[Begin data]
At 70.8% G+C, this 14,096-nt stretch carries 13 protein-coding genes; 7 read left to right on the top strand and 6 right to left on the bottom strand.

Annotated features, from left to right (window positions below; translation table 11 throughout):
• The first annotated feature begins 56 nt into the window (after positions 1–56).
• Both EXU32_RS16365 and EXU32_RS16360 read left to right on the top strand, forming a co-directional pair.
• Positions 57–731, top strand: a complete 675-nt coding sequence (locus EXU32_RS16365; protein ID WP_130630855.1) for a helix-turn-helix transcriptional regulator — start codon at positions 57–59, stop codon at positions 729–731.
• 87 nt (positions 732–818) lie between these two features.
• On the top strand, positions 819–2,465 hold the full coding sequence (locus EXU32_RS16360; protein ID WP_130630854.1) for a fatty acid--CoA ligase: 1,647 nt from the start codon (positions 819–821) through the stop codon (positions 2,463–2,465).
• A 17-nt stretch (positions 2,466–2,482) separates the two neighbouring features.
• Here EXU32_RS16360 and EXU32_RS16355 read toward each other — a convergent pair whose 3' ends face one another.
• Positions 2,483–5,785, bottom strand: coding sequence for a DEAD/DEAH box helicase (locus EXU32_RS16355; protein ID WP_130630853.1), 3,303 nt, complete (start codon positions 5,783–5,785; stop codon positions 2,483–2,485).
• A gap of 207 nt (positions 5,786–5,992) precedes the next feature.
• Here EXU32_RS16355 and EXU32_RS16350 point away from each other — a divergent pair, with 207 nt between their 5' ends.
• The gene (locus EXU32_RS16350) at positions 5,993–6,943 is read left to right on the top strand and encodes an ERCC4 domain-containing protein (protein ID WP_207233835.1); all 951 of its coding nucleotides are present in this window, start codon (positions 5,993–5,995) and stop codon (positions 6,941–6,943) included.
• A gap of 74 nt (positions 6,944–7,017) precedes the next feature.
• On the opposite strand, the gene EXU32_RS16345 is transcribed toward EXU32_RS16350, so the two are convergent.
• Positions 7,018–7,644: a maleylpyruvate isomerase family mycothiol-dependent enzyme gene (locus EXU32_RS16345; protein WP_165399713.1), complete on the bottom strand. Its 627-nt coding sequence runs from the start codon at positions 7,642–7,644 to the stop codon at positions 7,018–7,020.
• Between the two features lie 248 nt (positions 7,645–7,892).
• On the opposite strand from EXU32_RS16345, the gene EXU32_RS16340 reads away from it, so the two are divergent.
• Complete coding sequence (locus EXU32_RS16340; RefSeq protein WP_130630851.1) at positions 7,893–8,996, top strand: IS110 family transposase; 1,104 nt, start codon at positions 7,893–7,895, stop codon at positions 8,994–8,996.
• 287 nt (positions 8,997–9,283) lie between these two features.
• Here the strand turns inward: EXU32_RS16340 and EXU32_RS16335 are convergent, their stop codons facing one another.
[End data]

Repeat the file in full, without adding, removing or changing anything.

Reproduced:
At 70.8% G+C, this 14,096-nt stretch carries 13 protein-coding genes; 7 read left to right on the top strand and 6 right to left on the bottom strand.

Annotated features, from left to right (window positions below; translation table 11 throughout):
• The first annotated feature begins 56 nt into the window (after positions 1–56).
• Both EXU32_RS16365 and EXU32_RS16360 read left to right on the top strand, forming a co-directional pair.
• Positions 57–731, top strand: a complete 675-nt coding sequence (locus EXU32_RS16365; protein ID WP_130630855.1) for a helix-turn-helix transcriptional regulator — start codon at positions 57–59, stop codon at positions 729–731.
• 87 nt (positions 732–818) lie between these two features.
• On the top strand, positions 819–2,465 hold the full coding sequence (locus EXU32_RS16360; protein ID WP_130630854.1) for a fatty acid--CoA ligase: 1,647 nt from the start codon (positions 819–821) through the stop codon (positions 2,463–2,465).
• A 17-nt stretch (positions 2,466–2,482) separates the two neighbouring features.
• Here EXU32_RS16360 and EXU32_RS16355 read toward each other — a convergent pair whose 3' ends face one another.
• Positions 2,483–5,785, bottom strand: coding sequence for a DEAD/DEAH box helicase (locus EXU32_RS16355; protein ID WP_130630853.1), 3,303 nt, complete (start codon positions 5,783–5,785; stop codon positions 2,483–2,485).
• A gap of 207 nt (positions 5,786–5,992) precedes the next feature.
• Here EXU32_RS16355 and EXU32_RS16350 point away from each other — a divergent pair, with 207 nt between their 5' ends.
• The gene (locus EXU32_RS16350) at positions 5,993–6,943 is read left to right on the top strand and encodes an ERCC4 domain-containing protein (protein ID WP_207233835.1); all 951 of its coding nucleotides are present in this window, start codon (positions 5,993–5,995) and stop codon (positions 6,941–6,943) included.
• A gap of 74 nt (positions 6,944–7,017) precedes the next feature.
• On the opposite strand, the gene EXU32_RS16345 is transcribed toward EXU32_RS16350, so the two are convergent.
• Positions 7,018–7,644: a maleylpyruvate isomerase family mycothiol-dependent enzyme gene (locus EXU32_RS16345; protein WP_165399713.1), complete on the bottom strand. Its 627-nt coding sequence runs from the start codon at positions 7,642–7,644 to the stop codon at positions 7,018–7,020.
• Between the two features lie 248 nt (positions 7,645–7,892).
• On the opposite strand from EXU32_RS16345, the gene EXU32_RS16340 reads away from it, so the two are divergent.
• Complete coding sequence (locus EXU32_RS16340; RefSeq protein WP_130630851.1) at positions 7,893–8,996, top strand: IS110 family transposase; 1,104 nt, start codon at positions 7,893–7,895, stop codon at positions 8,994–8,996.
• 287 nt (positions 8,997–9,283) lie between these two features.
• Here the strand turns inward: EXU32_RS16340 and EXU32_RS16335 are convergent, their stop codons facing one another.